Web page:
Letters to the Editor  |   October 2006
Nitric Oxide and Anandamide in OMT Research
Author Affiliations
  • George B. Stefano, PhD
    Neuroscience Research Institute State University of New York College at Old Westbury, Vice Chairman, State University of New York Research Foundation Old Westbury
  • Elliott J. Salamon, IV, OMS
    Neuroscience Research Institute State University of New York College at Old Westbury
    Associate Research Scientist
Article Information
Osteopathic Manipulative Treatment / OMT in the Laboratory
Letters to the Editor   |   October 2006
Nitric Oxide and Anandamide in OMT Research
The Journal of the American Osteopathic Association, October 2006, Vol. 106, 588-589. doi:
The Journal of the American Osteopathic Association, October 2006, Vol. 106, 588-589. doi:
To the Editor: We are writing in response to the June 2005 original contribution by John M. McPartland, DO, and coauthors.1 We are pleased to have data from our laboratory cited as a means of demonstrating a relationship between endothelial anandamide (AEA) release and constitutive nitric oxide synthase to potentially describe the therapeutic effects of osteopathic manipulative treatment.2 
We would like to take a moment to briefly clarify and expand on our laboratory's findings. In short, we propose that therapeutic manual manipulations aid in circulation and provide increased blood flow to peripheral vascular tissue, and that these effects are mediated by nitric oxide. These assertions are based on experimental data obtained from our laboratory demonstrating that mechanical perturbance of excised neural and vascular tissue stimulate release of nitric oxide. These findings, when combined with numerous analogous findings,36 support our hypothesis that physical manipulations increase the concentration of nitric oxide in the blood, allowing the recipient to experience the numerous beneficial effects of increased nitric oxide concentrations within the vasculature. These effects are in addition to and in conjunction with the classic vasodilation induced by nitric oxide. Such effects include antiviral, antibacterial, and antioxidant protection in addition to mediating a key signaling molecule in the stress-and-relaxation response.7 Thus, from our perspective, it is no wonder that, after undergoing osteopathic manipulative treatment (OMT), patients often report feeling “better.” 
In addition to our findings related to the release of nitric oxide by mammalian and invertebrate tissue—and in further corroboration with the findings of McPartland and colleagues1—we demonstrate the presence of numerous other signaling molecules within the blood, notably the endocannabinoids AEA and 2-arachidonylglycerol. These are naturally occurring constitutive nitric oxide synthase–derived, nitric oxide–stimulating signaling molecules that are also constitutively expressed by nervous tissue, which can further initiate profound physiologic effects when stimulated.7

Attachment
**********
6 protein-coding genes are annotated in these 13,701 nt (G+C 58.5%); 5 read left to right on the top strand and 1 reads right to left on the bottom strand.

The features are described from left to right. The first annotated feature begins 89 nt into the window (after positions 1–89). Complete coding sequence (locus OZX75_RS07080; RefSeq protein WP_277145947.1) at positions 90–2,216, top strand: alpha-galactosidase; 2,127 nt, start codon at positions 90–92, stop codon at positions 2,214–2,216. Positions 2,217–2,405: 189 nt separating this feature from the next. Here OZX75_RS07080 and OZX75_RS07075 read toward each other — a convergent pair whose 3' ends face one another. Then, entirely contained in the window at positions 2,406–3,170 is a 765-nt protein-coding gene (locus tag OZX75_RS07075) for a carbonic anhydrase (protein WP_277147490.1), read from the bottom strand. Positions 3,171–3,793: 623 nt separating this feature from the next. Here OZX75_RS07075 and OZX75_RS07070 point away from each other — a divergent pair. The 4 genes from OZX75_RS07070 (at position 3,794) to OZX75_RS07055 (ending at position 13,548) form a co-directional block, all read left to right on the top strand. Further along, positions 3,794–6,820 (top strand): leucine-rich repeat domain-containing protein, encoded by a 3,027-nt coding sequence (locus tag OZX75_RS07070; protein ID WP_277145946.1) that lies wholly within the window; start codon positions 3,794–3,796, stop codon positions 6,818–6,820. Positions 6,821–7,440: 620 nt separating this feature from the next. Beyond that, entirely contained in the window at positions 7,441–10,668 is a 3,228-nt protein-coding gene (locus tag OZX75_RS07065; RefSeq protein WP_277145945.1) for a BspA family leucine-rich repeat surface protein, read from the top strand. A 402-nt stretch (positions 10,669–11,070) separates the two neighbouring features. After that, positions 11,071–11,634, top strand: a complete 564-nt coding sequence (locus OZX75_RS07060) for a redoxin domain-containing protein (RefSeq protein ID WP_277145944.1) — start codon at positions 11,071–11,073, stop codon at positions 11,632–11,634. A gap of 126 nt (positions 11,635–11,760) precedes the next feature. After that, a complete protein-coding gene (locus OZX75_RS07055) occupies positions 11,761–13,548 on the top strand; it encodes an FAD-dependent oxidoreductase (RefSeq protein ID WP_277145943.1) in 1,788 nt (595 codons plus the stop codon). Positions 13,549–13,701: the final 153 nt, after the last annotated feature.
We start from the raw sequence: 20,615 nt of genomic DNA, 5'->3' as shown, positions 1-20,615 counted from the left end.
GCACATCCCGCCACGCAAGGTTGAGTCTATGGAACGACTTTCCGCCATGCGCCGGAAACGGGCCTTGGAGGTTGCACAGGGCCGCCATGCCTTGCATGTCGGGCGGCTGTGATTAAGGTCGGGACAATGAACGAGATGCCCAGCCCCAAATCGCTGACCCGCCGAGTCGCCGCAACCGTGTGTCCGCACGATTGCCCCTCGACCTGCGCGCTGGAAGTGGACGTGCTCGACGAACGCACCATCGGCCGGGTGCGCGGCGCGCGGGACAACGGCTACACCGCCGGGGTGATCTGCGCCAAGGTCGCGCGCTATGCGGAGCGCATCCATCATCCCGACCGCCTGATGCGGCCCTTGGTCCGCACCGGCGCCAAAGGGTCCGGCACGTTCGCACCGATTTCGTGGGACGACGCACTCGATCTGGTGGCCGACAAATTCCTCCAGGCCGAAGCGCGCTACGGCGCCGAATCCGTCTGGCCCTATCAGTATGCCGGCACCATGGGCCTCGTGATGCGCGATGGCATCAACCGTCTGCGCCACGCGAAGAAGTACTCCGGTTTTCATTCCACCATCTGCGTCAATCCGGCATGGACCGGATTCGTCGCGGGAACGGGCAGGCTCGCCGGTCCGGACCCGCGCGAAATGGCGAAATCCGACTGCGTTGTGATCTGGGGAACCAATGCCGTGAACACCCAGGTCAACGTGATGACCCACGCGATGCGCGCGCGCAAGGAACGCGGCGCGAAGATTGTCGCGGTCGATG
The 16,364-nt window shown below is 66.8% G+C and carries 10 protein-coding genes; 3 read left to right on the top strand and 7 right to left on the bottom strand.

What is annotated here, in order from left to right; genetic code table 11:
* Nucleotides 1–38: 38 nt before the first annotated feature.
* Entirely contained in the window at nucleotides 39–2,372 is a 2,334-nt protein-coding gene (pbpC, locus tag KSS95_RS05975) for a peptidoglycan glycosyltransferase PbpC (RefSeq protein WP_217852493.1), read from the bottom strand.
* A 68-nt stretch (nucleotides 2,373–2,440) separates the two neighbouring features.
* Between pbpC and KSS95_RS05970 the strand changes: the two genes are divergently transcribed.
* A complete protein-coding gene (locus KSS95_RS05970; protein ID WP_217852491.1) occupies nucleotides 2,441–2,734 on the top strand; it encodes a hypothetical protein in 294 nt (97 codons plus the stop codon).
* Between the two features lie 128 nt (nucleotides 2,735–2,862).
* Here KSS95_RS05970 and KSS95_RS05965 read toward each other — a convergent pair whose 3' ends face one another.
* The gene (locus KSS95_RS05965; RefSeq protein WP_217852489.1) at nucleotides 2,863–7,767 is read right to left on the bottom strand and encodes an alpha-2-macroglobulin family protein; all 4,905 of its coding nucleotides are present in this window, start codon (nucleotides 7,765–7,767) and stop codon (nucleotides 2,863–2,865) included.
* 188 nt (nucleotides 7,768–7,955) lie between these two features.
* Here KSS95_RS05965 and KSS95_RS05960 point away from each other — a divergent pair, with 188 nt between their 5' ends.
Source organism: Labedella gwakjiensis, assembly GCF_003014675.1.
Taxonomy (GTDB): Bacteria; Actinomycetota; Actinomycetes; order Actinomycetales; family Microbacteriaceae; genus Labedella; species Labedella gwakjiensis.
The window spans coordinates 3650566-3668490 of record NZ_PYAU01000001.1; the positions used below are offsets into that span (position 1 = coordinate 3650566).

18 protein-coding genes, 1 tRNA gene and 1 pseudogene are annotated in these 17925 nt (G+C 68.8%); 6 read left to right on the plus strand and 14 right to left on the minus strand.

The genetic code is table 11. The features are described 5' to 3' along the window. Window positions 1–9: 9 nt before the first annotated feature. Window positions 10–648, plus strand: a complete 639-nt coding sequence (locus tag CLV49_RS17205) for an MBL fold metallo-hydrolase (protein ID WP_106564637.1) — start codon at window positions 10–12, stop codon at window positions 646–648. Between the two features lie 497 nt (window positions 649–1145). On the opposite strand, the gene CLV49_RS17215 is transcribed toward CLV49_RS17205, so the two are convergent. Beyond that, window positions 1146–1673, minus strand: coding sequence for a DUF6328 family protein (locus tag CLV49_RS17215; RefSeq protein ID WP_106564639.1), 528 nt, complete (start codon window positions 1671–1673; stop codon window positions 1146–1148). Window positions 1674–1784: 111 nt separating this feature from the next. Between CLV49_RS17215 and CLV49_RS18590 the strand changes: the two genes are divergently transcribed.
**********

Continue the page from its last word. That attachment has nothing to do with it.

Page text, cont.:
The molecule of particular note is AEA, an endogenous endocannabinoid, which can also cause nitric oxide release from human immune cells, neural tissues, and human vascular endothelial cells.7 Anandamide can also initiate invertebrate immune cell constitutive nitric oxide synthase–derived nitric oxide. These findings lend further credence to and strongly support the findings reported by McPartland and his coinvestigators.1 In addition, these results open new doors for the osteopathic physician's use of OMT as an immune system regulator. 
As an aside, it is interesting that a new theoretical paradigm is beginning to emerge in the realm of osteopathic medical research—one that has united researchers from the laboratory as well as the clinic in an effort to explore this unique and exciting area of medicine. We look forward to future collaborations. 
McPartland JM, Giuffrida A, King J, Skinner E, Scotter J, Musty RE. Cannabimimetic effects of osteopathic manipulative treatment. J Am Osteopath Assoc. 2005; 105:283–291. Available at: Accessed September 27, 2006.
Salamon E, Zhu W, Stefano GB. Nitric oxide as a possible mechanism for understanding the therapeutic effects of osteopathic manipulative medicine [review]. Int J Mol Med. 2004;14:443 –449.
Stefano GB. Autoimmunovascular regulation: morphine and anandamide and ancondamide stimulated nitric oxide release [review]. J Neuroimmunol. 1998;83:70 –76.
Stefano GB, Goumon Y, Bilfinger TV, Welters I, Cadet P. Basal nitric oxide limits immune, nervous and cardiovascular excitation: human endothelia express a mu opiate receptor [review]. Prog Neurobiol. 2000;60:513 –530.
Cadet P, Zhu W, Mantione K, Rymer M, Dardik I, Reisman S, et al. Cyclic exercise induces anti-inflammatory signal molecule increases in the plasma of Parkinson's patients. Int J Mol Med. 2003;12:485 –492.
Stefano GB, Prevot V, Cadet P, Dardik I. Vascular pulsations stimulating nitric oxide release during cyclic exercise may benefit health: a molecular approach [review]. Int J Mol Med. 2001;7:119 –129.
Stefano GB, Esch T, Cadet P, Zhu W, Mantione K, Benson H. Endocannabinoids as autoregulatory signaling molecules: coupling to nitric oxide and a possible association with the relaxation response [review]. Med Sci Monit. 2003;9:RA63–RA75. Available at: Accessed September 27, 2006.